Continue reading: The X-Files: The Complete Series Review

Buying The Cow Review


Terrible
Any film that equates Bridgette Wilson with a cow has our curiosity piqued, but this godawful sex comedy (about, naturally, the pitfalls of marriage, not cattle) starts off weak and ends up even worse, with one juvenile antic following after another. In fact, calling this a sex comedy is an insult to real sex comedies (American Pie). In fact, it's kind of insulting to cows.

Double Jeopardy Review


Weak
Double Jeopardy does not take place during the latter half of a game show. However, it has a similar amount of credibility.

There's an old adage in screenwriting: You can make something up, and it doesn't have to be real. It just has to be believable. In other words, you can make up the lines for a priest to read at a wedding, as long as they sound plausible. No one's going to know if you miss a few "Amens." However, this liberty does not extend to making up laws on which to base the premise of your film.

Continue reading: Double Jeopardy Review

Don't Look Back Review


OK
Yet another Eric Stoltz drug junkie thriller, only this time it's split between L.A. and Galveston, Texas. Body count = ~11. Oddly, this film has no known producer.

Beautiful Girls Review


Excellent
With a cryptic title like Beautiful Girls, one starts to wonder to whom this film is being marketed. Is it the frat boy model-ogling crowd? Is it a self-help flick for teenage girls? Is it soft porn? The answer, of course, is none of these: Beautiful Girls is a date movie, and quite a good one at that.

Something like The Big Chill meets Generation X, Beautiful Girls is one of those ensemble character movies that really defies description in terms of plot points. The ostensible main character is Willie (Timothy Hutton), who is ambivalent about girlfriend Tracy (Annabeth Gish) so heads back home to Knight's Ridge, Massachusetts to sort things out during his 10-year high school reunion. Here, he hooks up with old pals Tommy (Matt Dillon) and Paul (Michael Rapaport), each of whom is also flailing helplessly in his own romantic mess.

Continue reading: Beautiful Girls Review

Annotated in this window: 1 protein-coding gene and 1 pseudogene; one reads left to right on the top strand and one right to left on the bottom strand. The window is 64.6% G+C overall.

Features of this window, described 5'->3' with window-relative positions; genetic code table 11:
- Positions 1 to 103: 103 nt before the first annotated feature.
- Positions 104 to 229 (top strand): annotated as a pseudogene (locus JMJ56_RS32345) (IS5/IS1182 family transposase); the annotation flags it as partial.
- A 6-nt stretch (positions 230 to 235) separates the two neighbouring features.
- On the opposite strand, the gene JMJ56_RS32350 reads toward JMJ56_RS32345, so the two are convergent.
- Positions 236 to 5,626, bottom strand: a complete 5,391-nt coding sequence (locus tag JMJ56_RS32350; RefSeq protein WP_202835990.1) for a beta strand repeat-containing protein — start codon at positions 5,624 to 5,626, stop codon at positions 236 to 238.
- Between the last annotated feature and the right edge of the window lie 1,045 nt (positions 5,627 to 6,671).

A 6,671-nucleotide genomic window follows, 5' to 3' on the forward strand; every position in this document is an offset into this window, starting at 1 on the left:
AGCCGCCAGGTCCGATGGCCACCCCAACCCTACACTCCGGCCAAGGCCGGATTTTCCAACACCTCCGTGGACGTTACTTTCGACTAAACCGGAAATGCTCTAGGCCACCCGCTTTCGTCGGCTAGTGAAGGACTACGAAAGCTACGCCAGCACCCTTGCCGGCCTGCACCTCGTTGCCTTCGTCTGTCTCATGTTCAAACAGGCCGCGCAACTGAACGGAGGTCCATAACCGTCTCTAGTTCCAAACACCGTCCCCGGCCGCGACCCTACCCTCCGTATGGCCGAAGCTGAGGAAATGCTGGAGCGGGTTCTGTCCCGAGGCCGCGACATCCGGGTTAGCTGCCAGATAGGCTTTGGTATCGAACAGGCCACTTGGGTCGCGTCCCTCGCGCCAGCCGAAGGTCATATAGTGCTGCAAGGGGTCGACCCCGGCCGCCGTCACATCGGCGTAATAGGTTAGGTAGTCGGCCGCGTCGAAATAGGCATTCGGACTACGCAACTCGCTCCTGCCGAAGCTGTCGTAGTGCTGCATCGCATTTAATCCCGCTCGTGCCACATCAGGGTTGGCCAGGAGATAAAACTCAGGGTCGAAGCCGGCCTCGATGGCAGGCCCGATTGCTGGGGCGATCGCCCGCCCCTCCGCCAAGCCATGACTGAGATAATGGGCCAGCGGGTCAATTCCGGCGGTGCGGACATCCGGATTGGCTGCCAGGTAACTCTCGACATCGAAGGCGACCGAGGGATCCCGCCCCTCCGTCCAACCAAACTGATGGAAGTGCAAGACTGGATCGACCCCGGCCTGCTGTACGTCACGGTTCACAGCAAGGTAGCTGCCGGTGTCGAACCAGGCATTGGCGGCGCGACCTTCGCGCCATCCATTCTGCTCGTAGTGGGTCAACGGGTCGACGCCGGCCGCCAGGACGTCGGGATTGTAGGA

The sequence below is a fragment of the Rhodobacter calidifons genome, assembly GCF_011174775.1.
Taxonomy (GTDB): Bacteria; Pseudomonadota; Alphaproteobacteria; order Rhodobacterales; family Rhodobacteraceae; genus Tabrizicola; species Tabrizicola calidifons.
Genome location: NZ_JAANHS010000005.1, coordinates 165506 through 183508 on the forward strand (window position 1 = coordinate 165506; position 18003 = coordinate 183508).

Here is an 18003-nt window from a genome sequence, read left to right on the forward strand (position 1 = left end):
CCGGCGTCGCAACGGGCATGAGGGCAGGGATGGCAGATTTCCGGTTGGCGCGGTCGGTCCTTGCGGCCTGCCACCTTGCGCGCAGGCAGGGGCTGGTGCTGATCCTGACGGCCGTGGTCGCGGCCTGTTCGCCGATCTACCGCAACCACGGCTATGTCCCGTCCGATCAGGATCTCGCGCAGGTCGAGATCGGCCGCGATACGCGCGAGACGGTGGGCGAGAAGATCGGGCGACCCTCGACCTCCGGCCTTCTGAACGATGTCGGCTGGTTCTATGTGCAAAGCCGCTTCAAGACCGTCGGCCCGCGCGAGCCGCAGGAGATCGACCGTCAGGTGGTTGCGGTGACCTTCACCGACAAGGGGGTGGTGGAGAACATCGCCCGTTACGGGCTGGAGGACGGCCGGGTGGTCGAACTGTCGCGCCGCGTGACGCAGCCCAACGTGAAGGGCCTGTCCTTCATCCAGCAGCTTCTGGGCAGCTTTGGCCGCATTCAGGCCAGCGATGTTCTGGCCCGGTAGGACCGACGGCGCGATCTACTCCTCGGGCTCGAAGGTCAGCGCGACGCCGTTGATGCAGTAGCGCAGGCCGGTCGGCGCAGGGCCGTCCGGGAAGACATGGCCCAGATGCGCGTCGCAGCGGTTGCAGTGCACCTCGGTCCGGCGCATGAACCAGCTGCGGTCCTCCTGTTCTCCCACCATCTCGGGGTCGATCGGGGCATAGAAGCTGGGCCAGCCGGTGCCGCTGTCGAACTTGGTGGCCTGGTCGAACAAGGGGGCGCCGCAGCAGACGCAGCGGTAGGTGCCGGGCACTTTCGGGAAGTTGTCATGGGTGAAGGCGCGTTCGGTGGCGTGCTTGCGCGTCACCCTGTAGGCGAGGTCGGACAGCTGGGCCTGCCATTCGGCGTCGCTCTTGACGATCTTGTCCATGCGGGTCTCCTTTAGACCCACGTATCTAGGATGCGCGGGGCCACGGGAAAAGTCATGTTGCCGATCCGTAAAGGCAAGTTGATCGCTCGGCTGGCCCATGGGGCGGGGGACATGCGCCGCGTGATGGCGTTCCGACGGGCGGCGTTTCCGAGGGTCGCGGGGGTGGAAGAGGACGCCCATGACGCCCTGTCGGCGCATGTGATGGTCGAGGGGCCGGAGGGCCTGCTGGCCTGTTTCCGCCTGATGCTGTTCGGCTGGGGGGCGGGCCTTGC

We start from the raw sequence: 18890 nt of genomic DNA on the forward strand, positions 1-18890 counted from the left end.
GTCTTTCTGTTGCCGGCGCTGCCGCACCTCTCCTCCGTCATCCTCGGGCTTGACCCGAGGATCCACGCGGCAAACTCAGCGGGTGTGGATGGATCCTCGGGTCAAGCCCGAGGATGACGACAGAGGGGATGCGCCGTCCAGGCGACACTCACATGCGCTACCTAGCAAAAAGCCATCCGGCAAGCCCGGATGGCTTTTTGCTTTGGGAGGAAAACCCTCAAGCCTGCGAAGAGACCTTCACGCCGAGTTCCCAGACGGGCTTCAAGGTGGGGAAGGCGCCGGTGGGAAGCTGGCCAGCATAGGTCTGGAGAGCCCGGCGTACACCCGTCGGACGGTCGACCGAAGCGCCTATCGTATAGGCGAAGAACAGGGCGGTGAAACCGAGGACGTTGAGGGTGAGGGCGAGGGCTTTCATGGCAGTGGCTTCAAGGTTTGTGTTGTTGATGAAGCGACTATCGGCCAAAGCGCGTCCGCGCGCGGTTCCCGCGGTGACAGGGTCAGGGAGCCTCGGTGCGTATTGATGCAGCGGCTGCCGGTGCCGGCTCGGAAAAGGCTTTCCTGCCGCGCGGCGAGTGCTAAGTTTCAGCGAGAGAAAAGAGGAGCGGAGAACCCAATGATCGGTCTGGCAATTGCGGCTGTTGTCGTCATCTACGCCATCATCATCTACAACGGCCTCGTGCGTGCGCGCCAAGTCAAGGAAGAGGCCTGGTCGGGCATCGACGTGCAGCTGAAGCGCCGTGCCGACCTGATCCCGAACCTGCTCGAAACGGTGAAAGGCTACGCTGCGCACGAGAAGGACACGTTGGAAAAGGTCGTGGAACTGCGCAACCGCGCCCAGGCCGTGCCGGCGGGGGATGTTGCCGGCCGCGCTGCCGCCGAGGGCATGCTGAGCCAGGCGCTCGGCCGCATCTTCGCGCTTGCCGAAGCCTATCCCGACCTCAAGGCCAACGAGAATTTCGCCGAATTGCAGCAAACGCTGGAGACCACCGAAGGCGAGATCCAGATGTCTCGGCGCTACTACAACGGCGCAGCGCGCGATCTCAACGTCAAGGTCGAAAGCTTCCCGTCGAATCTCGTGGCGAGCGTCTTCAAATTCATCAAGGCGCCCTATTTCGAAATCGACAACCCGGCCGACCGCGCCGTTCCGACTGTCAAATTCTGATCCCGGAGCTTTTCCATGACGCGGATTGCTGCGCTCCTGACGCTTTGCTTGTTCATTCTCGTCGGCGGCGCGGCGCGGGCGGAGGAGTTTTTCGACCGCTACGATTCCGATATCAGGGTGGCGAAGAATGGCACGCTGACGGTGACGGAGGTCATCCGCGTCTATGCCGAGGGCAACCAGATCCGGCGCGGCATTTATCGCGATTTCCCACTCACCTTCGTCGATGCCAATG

S.L.C. Punk! Review


Excellent
Ah, to be a young anarchist in 1985... in Salt Lake City, Utah.

Using the most conservative city in America as a backdrop for the American punk movement proves to be nothing short of brilliance in S.L.C. Punk! This little gem features the always-engaging Matthew Lilliard as "Stevo," a blue-haired college grad in the Reagan years who rages against the machine, his parents, his enemies, and -- of course -- Utah.

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Double Jeopardy Review


Hmmm

Getting knocked up might just be the best thing to ever happen to Jodie Foster's career. Without a pregnancy to get her off the hook, it would have been Foster running from rampant, rabid loopholes in the laughable, pathetic, incoherent thriller "Double Jeopardy."

Poor Ashley Judd got the call to replace Foster in this picture -- about the fantasy revenge of a woman whose shady businessman hubby fakes his own murder and frames her for it -- and the actress barely survives it with her dignity intact.

Built upon the wildly inaccurate legal postulate that if you're convicted of murder and the victim turns up alive, you can kill them for real and the law can't touch you, this movie couldn't be more riddled with holes if the script spent an afternoon at the business end of a artillery range.

Continue reading: Double Jeopardy Review

Slc Punk! Review


OK

In "SLC Punk!" writer-director James Merendino paints such averitable, aggressively freeform and nihilistic portrait of the tiny SaltLake City punk scene, circa 1985, that you just know he was there.

He gets the rabid social politics and understands the necessarycultural bent toward belligerence. He can write a double-caffeinated voice-overbrimming with drug-induced psychological and sociological observationsfrom a punker point of view, yet make them lucid enough for sober consumption.

Continue reading: Slc Punk! Review

Annabeth Gish